Last Sunday was the Solemnity of the Body and Blood of Jesus Christ. St. Michael's and Sacred Heart parishes made it into a joint prayerful effort. It was something to see. We accompanied Jesus Christ in the Most Blessed Sacrament from our church up Ridge Rd. to Sacred Heart. This is one expression of our Faith; but it's a very important one.
In last week's homily, I encouraged everyone to read the Gospel St. John chapter 6. Our Lord says:
Whoever eats my flesh and drinks my blood has eternal life, and I will raise him on the last day. For my flesh is true food, and my blood is true drink. Whoever eats my flesh and drinks my blood remains in me and I in him. (vv. 54-56)
From this time on, the true disciples of Jesus believed this. They may not have understood how it could be that they would eat His Flesh and drink His Blood; but they didn't doubt that somehow it would happen. Indeed, it did happen at the Last Supper; and it has happened and continues to happen at every Mass. What a privilege to consume the Body and the Blood and the Soul and the Divinity of Christ. That is why it is so important to appreciate this Gift. All of us must prepare ourselves with prayer and good Confessions to receive our Lord.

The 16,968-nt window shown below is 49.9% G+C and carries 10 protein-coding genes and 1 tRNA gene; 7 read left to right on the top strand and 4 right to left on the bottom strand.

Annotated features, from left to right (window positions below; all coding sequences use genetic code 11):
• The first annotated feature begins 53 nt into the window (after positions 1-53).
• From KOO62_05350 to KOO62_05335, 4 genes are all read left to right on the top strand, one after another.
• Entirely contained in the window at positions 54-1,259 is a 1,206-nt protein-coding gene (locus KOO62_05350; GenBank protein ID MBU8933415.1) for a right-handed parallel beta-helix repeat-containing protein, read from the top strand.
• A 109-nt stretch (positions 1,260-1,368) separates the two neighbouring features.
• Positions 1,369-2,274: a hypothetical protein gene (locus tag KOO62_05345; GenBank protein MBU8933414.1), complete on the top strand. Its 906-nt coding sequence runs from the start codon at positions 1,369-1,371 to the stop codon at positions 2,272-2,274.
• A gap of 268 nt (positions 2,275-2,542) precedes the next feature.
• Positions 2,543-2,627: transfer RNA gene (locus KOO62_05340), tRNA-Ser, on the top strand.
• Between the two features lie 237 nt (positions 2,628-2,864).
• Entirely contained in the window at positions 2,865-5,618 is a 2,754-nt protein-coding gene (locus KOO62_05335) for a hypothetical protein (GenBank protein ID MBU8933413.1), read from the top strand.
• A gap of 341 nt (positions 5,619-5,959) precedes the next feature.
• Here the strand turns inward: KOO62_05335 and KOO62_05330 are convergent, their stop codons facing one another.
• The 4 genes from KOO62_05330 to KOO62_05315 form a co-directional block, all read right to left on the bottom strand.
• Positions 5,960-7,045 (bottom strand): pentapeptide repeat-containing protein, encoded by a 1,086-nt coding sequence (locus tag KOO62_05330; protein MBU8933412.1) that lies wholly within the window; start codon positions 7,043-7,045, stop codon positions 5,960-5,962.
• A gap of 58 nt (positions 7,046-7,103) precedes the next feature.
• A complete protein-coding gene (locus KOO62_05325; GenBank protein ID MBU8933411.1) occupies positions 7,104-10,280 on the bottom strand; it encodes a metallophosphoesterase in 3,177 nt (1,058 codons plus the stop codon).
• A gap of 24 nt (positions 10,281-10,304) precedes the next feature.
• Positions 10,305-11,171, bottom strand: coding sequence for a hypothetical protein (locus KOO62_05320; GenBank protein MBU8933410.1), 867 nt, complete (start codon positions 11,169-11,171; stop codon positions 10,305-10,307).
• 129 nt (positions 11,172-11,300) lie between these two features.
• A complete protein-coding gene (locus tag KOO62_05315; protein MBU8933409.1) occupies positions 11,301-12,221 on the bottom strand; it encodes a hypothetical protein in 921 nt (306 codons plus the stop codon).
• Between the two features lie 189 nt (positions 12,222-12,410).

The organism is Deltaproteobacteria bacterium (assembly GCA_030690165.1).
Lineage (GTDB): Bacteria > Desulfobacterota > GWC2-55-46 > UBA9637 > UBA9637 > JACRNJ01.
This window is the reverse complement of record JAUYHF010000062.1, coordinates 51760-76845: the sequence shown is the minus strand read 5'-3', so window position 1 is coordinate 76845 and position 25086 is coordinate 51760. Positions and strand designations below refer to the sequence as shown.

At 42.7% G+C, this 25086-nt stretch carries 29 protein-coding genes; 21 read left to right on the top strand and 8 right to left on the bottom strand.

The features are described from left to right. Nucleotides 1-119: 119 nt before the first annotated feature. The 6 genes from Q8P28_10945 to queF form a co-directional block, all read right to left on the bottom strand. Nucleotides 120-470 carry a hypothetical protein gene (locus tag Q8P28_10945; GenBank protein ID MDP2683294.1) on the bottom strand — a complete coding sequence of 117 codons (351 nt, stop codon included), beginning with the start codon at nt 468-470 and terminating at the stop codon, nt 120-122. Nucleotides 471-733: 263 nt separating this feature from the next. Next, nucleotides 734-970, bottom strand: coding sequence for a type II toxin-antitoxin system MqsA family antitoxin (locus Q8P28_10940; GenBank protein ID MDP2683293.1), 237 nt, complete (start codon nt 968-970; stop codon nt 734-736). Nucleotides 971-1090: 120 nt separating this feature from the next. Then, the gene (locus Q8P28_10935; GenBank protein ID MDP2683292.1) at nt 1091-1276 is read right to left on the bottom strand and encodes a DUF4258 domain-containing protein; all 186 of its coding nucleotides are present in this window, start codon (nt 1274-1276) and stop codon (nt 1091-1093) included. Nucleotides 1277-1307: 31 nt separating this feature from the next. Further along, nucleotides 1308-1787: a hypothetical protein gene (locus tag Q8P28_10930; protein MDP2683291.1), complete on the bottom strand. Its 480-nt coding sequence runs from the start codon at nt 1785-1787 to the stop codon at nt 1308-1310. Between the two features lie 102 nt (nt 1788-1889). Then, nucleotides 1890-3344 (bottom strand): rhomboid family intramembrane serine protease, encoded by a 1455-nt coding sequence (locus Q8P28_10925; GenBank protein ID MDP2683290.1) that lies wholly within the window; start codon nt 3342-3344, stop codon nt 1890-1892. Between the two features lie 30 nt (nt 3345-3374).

Let us pray for those who do not know this Gift—for those who think that the Eucharist is only a symbol of Jesus' presence. It is sad to say that some Catholics think this way. May they read slowly and prayerfully John 6 and then meditate on this truth. May they know the joy of having the real Presence in every tabernacle of every Catholic church throughout the world.
God has given us the greatest Gift of Himself in the Holy Eucharist. He has also given us other gifts, particularly the gifts that we should especially recognize today: that is, the gifts of our earthly fathers. May we always show our appreciation to our fathers and to those men who are not biological fathers but who guided and helped us a long the way of life. May each of us honor and pray for them every day.